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Piñata maker apologizes for hanging black figures on his porch that sparked online outrage
Victor Chavarria, a piñata maker, hung freshly painted paper-mache black figures out to dry on his porch. The reaction sent a wave of horror across social media. (Image source: Video screenshot)

Piñata maker apologizes for hanging black figures on his porch that sparked online outrage

A Minnesota man apologized after a photo of several black figures hanging on his porch set off a firestorm on the internet.

A Facebook photo showed three piñatas of black females dressed in white and hanging by cords on Victor Chavarria's front porch.

Chavarria, who operates Happy Kids Piñatas business from his home in north Minneapolis, hung the freshly painted paper-mache figures out to dry on the porch over the weekend without realizing how passers-by might perceive them.

"I deeply apologize. Effectively immediately, I changed my processes. I wouldn't do anything to offend anybody, they gave me my feedback, and of course, I listen," Chavarria told Minnesota Public Radio News during an interview Monday. "I'm here to serve the community, not the opposite, and I am deeply sorry."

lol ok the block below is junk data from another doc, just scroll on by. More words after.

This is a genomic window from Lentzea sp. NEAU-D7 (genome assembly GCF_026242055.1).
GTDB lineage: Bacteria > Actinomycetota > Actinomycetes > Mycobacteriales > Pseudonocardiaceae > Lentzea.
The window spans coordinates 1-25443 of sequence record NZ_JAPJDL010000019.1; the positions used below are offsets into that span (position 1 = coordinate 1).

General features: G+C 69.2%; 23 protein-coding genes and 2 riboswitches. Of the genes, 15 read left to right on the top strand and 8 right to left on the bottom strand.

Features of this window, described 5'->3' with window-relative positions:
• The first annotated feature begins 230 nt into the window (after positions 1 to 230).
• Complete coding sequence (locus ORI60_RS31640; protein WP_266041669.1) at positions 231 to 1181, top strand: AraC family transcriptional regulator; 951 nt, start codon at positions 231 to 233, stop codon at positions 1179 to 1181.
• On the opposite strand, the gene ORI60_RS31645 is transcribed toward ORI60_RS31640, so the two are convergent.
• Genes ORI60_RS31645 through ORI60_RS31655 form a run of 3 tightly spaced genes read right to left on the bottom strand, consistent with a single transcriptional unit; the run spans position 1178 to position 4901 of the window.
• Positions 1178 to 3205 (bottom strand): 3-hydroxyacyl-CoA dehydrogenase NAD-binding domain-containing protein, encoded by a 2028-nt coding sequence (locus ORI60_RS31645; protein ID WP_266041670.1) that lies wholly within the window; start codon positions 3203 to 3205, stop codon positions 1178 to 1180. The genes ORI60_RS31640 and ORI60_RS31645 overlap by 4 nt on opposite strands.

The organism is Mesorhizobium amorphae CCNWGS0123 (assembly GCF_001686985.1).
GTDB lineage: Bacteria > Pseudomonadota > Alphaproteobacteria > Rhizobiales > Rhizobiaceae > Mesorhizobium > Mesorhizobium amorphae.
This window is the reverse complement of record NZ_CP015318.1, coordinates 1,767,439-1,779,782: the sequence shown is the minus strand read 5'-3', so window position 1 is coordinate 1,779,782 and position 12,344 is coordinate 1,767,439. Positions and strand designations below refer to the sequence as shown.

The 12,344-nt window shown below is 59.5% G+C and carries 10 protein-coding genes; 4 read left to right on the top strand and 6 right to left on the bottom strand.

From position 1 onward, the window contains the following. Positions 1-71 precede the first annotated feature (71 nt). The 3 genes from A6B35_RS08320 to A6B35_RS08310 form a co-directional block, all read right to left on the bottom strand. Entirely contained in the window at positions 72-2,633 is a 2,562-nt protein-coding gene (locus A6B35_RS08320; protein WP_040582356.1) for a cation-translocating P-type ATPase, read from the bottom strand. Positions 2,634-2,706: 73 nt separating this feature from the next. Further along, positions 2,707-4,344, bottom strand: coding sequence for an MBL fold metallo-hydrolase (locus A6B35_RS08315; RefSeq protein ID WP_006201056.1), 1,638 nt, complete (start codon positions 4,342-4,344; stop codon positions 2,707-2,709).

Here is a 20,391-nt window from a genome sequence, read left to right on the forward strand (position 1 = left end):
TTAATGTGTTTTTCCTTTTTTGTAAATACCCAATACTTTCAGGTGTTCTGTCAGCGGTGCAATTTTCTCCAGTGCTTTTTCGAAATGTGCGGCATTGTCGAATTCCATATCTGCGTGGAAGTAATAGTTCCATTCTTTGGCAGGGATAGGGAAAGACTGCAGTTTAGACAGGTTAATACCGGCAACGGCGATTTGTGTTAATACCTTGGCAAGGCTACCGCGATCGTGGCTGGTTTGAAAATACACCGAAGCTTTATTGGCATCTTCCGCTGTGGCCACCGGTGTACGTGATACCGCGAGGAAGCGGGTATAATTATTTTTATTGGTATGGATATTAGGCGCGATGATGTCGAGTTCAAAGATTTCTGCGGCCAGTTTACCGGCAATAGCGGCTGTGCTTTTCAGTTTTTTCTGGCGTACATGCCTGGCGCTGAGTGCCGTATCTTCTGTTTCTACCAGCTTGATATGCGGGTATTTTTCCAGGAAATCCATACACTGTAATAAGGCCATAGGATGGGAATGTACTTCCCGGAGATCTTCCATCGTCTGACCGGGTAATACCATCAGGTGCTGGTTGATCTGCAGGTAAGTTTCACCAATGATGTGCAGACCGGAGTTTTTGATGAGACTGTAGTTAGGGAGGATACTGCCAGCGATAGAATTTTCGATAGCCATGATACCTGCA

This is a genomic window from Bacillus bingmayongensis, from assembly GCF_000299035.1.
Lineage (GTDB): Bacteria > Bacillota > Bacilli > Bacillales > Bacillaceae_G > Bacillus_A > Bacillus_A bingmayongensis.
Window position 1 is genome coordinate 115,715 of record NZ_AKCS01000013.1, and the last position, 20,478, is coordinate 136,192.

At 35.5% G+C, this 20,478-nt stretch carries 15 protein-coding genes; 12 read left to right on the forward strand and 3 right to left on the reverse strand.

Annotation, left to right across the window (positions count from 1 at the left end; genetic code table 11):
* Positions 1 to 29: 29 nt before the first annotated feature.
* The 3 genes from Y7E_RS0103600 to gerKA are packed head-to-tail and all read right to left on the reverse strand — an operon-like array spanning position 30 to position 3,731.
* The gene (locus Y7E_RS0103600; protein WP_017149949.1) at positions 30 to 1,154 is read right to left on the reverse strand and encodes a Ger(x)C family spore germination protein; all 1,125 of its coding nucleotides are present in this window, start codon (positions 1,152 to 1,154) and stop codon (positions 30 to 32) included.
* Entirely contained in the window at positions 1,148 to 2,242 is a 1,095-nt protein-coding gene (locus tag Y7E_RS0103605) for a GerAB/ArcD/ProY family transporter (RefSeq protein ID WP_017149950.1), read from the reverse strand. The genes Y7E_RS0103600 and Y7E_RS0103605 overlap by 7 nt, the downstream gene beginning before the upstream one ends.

The piñatas were part of a multiracial wedding order he'd received, which also included Mexican and white figures.

The photo drew threats to Chavarria, his family, and his home, so he called the police, explained what happened, and asked for extra patrols.

Chavarria announced that he has changed his practices and posted an apology on Facebook.

Did he finish the wedding order?

The couple canceled the custom piñata order that included a black groom, a Latina bride, and white, Latina, and black bridesmaids.

What else?

Chavarria, a Mexican immigrant, and his wife, who teaches school, have lived in Minneapolis for three years.

"We love north Minneapolis," Chavarria said. "We've been here for three years and people are kind to us and we try to be kind to them."

Chavarria started his piñata-making business in 2015, which he hopes to expand.

"This is the American dream, right? Following what you're good at and trying to provide value to the community, creating things they like," he said.

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